Tuesday, June 18, 2024

What are the new requirements for crossing the US border with a dog from Mexico?

Planning on traveling with your dog from Mexico to the United States? You aren’t alone. About 1 million dogs enter the United States from other countries every year.

If you are crossing the US border into Mexico with a dog — whether the dog is from Mexico or originally from the U.S. — you should be aware of the new dog import requirements established this week by the U.S. Centers for Disease Control and Prevention (CDC).

Dogs crossing the US border by land, sea or air will all have to comply with the new requirements.
Dogs traveling by land, sea or air will all have to comply with the new requirements. (Jimmy Conover/Unsplash)

The CDC says the new rules are to protect the health and safety of people and animals, and prevent the reintroduction of dog rabies to the United States.

The rabies virus — fatal to humans and animals — is very rare in the U.S., where canine rabies was eliminated in 2007.

The stricter rules have come about in response to an increasing number of incomplete or fraudulent rabies vaccination certificates. The CDC raised alarms after four rabid dogs were found to have entered the U.S. since 2015. And last year, Mexican public health authorities issued their own rabies alert, warning of an increase in human rabies cases.

What are the new CDC requirements for dogs entering the U.S.?

The new dog import rules require all dogs entering the United States to be at least six months old (at six months, puppies are old enough to receive vaccinations). All dogs must also have a microchip placed under their skin with a code that verifies rabies vaccination, plus a valid rabies vaccination certificate. A new electronic CDC import form must be filled out, too.

When do the requirements take effect?

The new rules become effective on Aug. 1. If you don’t follow the CDC rules, your dog won’t be allowed to enter the United States and, if you arrive by air, your dog will be sent back to the last country of departure at your expense.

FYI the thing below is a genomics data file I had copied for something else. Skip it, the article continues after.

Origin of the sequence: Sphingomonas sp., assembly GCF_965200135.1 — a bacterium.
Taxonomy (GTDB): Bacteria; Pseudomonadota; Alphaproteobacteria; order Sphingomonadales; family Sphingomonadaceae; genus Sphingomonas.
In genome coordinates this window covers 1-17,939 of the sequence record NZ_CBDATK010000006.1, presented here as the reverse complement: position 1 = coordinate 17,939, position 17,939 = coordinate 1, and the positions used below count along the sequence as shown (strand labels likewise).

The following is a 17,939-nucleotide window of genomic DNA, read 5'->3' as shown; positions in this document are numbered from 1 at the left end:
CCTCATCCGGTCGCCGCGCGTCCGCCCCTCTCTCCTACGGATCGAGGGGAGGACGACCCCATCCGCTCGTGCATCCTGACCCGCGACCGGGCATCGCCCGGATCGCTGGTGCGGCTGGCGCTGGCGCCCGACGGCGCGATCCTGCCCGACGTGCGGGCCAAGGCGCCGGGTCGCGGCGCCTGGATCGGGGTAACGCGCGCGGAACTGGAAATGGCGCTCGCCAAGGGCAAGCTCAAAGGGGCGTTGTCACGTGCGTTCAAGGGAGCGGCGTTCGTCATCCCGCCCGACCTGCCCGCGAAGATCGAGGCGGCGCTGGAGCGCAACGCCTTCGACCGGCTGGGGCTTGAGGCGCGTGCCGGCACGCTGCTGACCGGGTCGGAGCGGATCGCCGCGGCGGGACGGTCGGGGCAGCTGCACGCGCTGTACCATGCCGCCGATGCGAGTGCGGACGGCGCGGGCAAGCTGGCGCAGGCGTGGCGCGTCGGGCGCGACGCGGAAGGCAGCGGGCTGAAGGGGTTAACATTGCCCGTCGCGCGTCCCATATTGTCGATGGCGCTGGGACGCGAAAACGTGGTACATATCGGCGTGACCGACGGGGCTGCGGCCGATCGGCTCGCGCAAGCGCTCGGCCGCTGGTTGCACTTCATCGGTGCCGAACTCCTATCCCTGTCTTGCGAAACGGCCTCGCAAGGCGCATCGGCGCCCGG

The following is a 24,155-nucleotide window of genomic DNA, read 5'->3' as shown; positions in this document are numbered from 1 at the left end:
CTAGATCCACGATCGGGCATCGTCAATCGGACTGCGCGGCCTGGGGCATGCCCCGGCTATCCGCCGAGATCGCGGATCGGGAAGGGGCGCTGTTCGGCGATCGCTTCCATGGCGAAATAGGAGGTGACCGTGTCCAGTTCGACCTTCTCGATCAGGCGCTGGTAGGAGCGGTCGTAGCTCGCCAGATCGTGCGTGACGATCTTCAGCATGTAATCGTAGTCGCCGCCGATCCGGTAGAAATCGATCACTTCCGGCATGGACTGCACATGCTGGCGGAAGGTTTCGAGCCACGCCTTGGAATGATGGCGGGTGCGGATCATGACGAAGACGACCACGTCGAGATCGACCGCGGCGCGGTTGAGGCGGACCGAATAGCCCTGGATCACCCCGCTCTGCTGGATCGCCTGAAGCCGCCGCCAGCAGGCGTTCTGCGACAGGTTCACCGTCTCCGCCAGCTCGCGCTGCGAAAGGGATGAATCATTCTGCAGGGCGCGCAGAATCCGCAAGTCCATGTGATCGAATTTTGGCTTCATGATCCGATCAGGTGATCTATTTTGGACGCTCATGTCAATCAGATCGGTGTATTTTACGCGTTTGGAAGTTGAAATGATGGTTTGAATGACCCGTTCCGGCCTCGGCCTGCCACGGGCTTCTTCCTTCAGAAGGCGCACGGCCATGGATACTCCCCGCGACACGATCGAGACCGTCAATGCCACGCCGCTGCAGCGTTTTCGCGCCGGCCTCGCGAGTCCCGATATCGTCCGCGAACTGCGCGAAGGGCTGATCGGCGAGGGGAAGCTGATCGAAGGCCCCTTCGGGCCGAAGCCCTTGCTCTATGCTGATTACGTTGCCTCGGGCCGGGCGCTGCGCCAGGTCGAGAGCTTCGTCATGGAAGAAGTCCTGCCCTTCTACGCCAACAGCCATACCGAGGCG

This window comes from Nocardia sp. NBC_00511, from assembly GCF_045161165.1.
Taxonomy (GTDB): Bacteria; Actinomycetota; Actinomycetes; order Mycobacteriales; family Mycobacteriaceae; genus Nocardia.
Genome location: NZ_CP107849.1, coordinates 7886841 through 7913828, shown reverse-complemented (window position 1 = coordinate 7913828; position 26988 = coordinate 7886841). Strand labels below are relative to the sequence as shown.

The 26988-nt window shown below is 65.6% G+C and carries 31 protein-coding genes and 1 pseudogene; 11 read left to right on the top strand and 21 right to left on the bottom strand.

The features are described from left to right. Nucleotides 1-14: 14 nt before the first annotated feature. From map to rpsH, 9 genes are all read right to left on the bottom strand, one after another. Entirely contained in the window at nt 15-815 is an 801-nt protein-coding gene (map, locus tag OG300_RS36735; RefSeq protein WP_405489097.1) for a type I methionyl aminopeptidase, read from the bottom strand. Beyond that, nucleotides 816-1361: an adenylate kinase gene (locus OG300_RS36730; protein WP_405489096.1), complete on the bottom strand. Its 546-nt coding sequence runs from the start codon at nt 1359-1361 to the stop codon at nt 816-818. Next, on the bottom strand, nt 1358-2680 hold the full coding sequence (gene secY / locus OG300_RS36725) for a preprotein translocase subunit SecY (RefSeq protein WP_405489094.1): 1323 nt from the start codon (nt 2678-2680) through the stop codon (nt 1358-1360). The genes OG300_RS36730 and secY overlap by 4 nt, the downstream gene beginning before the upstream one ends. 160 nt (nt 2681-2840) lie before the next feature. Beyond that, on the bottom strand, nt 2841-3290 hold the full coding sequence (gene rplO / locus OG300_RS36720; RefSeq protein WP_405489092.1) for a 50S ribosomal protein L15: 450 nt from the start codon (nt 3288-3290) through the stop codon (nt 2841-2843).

New rules on crossing the US border with a dog could be tough for dog rescue organizations
Dog rescue advocates said that new rules were overly restrictive and could be an administrative burden for rescue organizations. (File photo)

What is different from previous requirements?

The CDC does not consider Mexico a high-risk country for rabies and the last verified dog-to-human transfer took place in 2006, so there has been little regulation regarding importing dogs from Mexico to the United States in recent years. Proof of rabies vaccination was occasionally required for air travel or when entering certain U.S. states by car.

What are vets and pet owners saying?

The newspaper The San Diego Reader reported that the CDC did not directly notify veterinarians in the U.S. of the pending rules change, although the CDC’s rule-making process was public and a draft version of the updated regulations was available last year. So, those caught off guard see the new regulations as staggering.

Veterinary Practice News published a report on May 13 that linked to the new CDC rules, but one San Diego vet interviewed by the Reader thought frustrations will grow since glitches are evident and the rule change takes effect in just two months. The CDC’s electronic form won’t be available until July 15, and the recommended timeline suggests beginning the form 2-10 days before crossing the US border with your dog, leaving a narrow window for border-crossers who may not be familiar with the new process. Meeting other pet-importation requirements may take up to 60 days, according to the guidelines. A full list of requirements is available on the CDC website, along with a clunky but useful “DogBot” that can tell you which instructions apply in your case based on a brief questionnaire.

Rescue operations, which abound on both sides of the border, are also bracing for the additional administrative hurdle. One animal rescue employee said that while a rule change was necessary (existing regulations were last updated in 1956), the changes are “overreaching, unnecessary (punitive even), and will place a sizable burden on our small organizations.”

With reports from NBC News, CNN and The San Diego Reader

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